Herbert R. Lottman, Author . Abrams $29.95 (264p) ISBN 978-0-8109-4333-9

With Neil Baldwin's definitive 1991 biography, an autobiography and any number of scholarly monographs available, one might question the need for another book on the great modernist photographer. What sets Lottman's compact and breezy study apart from a thick pack is its view of Ray's Parisian career as a neighborhood phenomenon, one in which the geography of chance—which cafes were popular, which buildings had cheap studio space, who moved down the street from who—has as much to do with the direction of both Ray's career and 20th-century art as any manifestos or larger historical forces. A biographer of Camus, Colette and Flaubert, Lottman, PW's European correspondent, holds a very clear image of historical Montparnasse in his head, and he renders the confusing overlap of individuals, groups and artistic movements with a lucidity that is journalistic in the very best sense. All of the expected characters are here, from the enigmatic Robert Desnos to the obnoxious Andre Breton. Lottman is endearingly old school in his treatment of the often extraordinary women who moved through this milieu, from the legendary Kiki of Montparnasse to Lee Miller, rhapsodizing about their charm and beauty in a politically incorrect, rather innocent way. At the center, though, is Man Ray, who moved through every aspect of interwar Parisian culture with ease, grace and professional success. While Hemingway and Henry Miller lived on fried potatoes and the kindness of strangers, Ray tooled around in a sports car paid for by his lucrative portraits. Like Warhol after him, Ray (né Emanuel Rudnitsky, 1890– 1976) combined artistic integrity, a fascination with celebrity and an ability to stay neutrally above political and social storms to create a uniquely focused and enduring body of work. Even those deeply familiar with the artist and his era will enjoy Lottman's spirited account. (Oct.)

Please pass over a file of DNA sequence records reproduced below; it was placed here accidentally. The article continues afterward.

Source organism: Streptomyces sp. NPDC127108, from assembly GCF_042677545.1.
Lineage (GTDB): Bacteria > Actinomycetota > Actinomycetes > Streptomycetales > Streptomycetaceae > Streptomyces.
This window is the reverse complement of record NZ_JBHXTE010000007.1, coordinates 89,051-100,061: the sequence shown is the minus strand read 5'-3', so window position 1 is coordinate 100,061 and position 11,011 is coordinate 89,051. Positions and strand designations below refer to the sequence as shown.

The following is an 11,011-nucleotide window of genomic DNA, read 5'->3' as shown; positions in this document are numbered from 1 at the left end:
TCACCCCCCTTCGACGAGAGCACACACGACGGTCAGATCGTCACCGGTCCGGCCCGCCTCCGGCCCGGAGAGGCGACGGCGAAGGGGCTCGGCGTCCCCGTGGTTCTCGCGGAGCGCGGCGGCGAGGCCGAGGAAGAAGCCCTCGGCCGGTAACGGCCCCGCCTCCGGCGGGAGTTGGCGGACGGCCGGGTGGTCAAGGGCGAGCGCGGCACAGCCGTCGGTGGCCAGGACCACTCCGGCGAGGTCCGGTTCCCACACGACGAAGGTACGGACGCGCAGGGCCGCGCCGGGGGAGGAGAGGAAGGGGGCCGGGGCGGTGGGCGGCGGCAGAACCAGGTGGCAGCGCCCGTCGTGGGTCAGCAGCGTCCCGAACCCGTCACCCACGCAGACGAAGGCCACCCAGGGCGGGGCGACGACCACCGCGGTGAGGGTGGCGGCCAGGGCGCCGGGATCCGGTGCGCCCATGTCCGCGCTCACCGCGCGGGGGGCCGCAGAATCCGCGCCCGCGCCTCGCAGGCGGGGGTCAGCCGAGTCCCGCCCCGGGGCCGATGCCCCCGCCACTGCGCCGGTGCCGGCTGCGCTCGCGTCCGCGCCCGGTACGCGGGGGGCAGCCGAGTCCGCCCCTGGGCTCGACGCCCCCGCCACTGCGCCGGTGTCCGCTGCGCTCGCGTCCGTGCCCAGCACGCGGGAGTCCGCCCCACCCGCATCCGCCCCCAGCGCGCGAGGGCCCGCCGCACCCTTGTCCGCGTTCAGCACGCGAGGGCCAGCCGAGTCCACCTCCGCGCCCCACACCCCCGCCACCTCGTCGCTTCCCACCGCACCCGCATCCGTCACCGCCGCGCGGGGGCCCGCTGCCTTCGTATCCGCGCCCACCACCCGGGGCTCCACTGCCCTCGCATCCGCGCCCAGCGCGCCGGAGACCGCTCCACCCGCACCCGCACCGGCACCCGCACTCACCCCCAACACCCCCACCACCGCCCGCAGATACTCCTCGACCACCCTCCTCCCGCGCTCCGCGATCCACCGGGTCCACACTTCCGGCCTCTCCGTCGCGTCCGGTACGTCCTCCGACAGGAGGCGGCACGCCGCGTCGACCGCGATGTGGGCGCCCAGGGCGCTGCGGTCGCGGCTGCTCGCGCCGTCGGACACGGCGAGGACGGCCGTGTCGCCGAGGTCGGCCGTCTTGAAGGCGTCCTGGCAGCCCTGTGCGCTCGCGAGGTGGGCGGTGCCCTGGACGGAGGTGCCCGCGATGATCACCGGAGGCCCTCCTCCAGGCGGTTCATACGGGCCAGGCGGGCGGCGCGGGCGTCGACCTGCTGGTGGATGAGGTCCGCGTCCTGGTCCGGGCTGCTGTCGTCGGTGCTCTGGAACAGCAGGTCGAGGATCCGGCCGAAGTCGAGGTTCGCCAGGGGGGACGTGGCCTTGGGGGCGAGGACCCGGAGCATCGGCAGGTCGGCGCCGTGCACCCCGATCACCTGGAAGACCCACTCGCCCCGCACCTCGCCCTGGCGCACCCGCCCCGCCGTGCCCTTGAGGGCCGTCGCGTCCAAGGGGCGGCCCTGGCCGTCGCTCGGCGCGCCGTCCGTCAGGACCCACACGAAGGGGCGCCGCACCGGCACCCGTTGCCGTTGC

Reviewed on: 09/03/2001
Release date: 09/01/2001
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